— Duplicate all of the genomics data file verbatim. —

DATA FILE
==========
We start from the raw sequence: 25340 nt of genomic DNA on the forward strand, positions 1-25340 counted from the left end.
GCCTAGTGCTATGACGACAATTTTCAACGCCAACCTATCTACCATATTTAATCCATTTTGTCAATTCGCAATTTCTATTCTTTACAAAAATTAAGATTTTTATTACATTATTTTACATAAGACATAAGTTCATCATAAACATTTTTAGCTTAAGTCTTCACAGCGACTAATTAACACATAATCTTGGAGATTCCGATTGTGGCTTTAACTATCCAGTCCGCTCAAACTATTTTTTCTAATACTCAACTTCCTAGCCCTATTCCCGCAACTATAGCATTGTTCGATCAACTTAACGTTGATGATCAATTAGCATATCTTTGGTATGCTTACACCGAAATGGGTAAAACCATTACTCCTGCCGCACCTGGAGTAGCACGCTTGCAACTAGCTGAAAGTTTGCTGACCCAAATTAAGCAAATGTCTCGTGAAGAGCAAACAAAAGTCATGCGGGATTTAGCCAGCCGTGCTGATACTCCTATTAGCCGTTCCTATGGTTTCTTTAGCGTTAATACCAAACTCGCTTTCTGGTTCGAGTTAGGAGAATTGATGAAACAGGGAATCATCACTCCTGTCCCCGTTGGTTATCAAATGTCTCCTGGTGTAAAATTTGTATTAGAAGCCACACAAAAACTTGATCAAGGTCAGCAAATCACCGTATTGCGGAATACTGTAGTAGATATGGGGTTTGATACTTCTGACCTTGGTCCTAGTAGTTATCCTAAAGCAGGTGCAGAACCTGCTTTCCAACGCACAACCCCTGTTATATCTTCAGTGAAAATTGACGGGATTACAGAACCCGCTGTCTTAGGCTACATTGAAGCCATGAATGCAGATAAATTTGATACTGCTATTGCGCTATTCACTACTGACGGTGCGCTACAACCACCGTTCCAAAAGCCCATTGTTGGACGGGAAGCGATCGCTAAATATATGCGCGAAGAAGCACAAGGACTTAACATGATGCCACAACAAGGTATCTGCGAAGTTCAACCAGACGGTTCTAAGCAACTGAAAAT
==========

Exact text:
We start from the raw sequence: 25340 nt of genomic DNA on the forward strand, positions 1-25340 counted from the left end.
GCCTAGTGCTATGACGACAATTTTCAACGCCAACCTATCTACCATATTTAATCCATTTTGTCAATTCGCAATTTCTATTCTTTACAAAAATTAAGATTTTTATTACATTATTTTACATAAGACATAAGTTCATCATAAACATTTTTAGCTTAAGTCTTCACAGCGACTAATTAACACATAATCTTGGAGATTCCGATTGTGGCTTTAACTATCCAGTCCGCTCAAACTATTTTTTCTAATACTCAACTTCCTAGCCCTATTCCCGCAACTATAGCATTGTTCGATCAACTTAACGTTGATGATCAATTAGCATATCTTTGGTATGCTTACACCGAAATGGGTAAAACCATTACTCCTGCCGCACCTGGAGTAGCACGCTTGCAACTAGCTGAAAGTTTGCTGACCCAAATTAAGCAAATGTCTCGTGAAGAGCAAACAAAAGTCATGCGGGATTTAGCCAGCCGTGCTGATACTCCTATTAGCCGTTCCTATGGTTTCTTTAGCGTTAATACCAAACTCGCTTTCTGGTTCGAGTTAGGAGAATTGATGAAACAGGGAATCATCACTCCTGTCCCCGTTGGTTATCAAATGTCTCCTGGTGTAAAATTTGTATTAGAAGCCACACAAAAACTTGATCAAGGTCAGCAAATCACCGTATTGCGGAATACTGTAGTAGATATGGGGTTTGATACTTCTGACCTTGGTCCTAGTAGTTATCCTAAAGCAGGTGCAGAACCTGCTTTCCAACGCACAACCCCTGTTATATCTTCAGTGAAAATTGACGGGATTACAGAACCCGCTGTCTTAGGCTACATTGAAGCCATGAATGCAGATAAATTTGATACTGCTATTGCGCTATTCACTACTGACGGTGCGCTACAACCACCGTTCCAAAAGCCCATTGTTGGACGGGAAGCGATCGCTAAATATATGCGCGAAGAAGCACAAGGACTTAACATGATGCCACAACAAGGTATCTGCGAAGTTCAACCAGACGGTTCTAAGCAACTGAAAAT